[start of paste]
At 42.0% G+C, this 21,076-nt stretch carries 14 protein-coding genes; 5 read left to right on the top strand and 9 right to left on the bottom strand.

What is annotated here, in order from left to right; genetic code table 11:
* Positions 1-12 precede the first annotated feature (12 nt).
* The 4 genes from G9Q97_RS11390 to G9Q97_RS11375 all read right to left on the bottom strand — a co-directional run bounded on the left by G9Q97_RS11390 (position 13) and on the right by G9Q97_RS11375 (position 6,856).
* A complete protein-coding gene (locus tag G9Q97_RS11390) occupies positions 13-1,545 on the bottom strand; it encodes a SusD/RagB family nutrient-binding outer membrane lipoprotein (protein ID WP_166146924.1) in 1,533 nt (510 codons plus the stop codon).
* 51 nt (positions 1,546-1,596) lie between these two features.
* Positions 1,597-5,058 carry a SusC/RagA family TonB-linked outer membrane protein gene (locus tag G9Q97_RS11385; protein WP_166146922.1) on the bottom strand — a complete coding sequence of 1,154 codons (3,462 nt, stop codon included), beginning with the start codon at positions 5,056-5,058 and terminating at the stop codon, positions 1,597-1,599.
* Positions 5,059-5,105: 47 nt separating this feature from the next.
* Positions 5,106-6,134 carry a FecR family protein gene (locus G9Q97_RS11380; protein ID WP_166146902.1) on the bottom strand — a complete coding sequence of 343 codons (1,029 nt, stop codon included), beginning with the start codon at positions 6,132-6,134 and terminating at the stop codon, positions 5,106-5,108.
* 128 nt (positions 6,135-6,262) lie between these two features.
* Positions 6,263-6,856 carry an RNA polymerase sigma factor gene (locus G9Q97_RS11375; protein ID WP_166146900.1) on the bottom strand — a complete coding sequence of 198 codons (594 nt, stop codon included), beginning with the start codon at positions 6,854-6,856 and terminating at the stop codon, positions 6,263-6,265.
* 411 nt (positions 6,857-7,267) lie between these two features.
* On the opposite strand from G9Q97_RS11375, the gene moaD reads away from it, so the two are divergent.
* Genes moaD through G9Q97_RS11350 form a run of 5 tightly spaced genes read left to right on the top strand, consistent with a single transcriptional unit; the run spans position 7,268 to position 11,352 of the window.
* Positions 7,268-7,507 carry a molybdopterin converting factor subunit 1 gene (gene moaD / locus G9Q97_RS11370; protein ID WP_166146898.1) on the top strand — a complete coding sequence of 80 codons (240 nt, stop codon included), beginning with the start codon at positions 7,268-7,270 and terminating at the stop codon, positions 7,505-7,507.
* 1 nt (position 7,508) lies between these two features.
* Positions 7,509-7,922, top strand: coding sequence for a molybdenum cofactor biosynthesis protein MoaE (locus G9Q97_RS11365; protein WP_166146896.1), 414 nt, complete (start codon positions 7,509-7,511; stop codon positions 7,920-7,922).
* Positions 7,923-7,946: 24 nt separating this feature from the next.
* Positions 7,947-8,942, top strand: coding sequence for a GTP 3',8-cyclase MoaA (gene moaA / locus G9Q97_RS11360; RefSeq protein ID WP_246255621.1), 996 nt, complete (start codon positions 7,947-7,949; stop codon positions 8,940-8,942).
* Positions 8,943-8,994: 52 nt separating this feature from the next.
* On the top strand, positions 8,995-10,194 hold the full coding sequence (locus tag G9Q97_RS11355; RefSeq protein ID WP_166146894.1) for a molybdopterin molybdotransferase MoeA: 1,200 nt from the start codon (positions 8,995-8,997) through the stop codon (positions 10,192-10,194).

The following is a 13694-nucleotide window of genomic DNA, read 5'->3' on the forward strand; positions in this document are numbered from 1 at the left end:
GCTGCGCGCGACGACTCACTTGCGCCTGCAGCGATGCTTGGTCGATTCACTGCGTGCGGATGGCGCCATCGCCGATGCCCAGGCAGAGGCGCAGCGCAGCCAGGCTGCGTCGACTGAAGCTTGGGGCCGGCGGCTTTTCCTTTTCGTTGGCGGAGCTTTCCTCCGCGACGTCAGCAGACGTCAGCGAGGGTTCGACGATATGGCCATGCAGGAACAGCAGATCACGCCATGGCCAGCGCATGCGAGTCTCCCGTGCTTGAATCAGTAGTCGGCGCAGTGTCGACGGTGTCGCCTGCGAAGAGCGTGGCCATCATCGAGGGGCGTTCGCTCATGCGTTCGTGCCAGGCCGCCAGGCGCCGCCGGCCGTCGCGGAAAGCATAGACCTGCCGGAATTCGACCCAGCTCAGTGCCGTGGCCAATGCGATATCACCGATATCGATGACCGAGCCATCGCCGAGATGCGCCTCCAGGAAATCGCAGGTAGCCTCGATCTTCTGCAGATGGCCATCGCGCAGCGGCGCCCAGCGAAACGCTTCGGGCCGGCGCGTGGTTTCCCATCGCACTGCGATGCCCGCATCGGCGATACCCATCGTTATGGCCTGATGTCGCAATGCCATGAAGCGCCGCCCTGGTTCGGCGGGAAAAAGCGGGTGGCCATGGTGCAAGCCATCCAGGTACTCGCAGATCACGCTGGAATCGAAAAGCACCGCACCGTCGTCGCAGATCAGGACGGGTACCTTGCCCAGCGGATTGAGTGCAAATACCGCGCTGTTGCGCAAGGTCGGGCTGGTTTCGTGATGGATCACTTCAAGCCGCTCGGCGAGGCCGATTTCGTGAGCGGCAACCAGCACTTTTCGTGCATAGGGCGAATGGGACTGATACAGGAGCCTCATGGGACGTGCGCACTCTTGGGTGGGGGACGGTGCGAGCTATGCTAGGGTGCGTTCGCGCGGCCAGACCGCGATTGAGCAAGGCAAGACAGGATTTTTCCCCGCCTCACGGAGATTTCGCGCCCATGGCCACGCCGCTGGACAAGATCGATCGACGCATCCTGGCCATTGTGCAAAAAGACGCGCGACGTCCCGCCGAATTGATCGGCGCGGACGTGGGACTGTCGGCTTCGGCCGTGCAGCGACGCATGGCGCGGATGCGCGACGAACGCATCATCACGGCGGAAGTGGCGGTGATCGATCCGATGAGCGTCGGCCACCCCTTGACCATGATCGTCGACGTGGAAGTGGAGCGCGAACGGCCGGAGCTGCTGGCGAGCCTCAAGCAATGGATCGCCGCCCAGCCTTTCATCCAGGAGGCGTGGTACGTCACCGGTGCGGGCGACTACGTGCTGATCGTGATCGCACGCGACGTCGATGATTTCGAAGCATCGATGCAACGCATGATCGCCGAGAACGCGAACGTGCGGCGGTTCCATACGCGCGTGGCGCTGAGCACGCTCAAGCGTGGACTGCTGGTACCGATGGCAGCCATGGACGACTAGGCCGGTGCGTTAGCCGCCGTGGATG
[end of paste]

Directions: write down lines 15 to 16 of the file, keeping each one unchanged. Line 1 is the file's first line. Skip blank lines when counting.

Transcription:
* Positions 7,268-7,507 carry a molybdopterin converting factor subunit 1 gene (gene moaD / locus G9Q97_RS11370; protein ID WP_166146898.1) on the top strand — a complete coding sequence of 80 codons (240 nt, stop codon included), beginning with the start codon at positions 7,268-7,270 and terminating at the stop codon, positions 7,505-7,507.
* 1 nt (position 7,508) lies between these two features.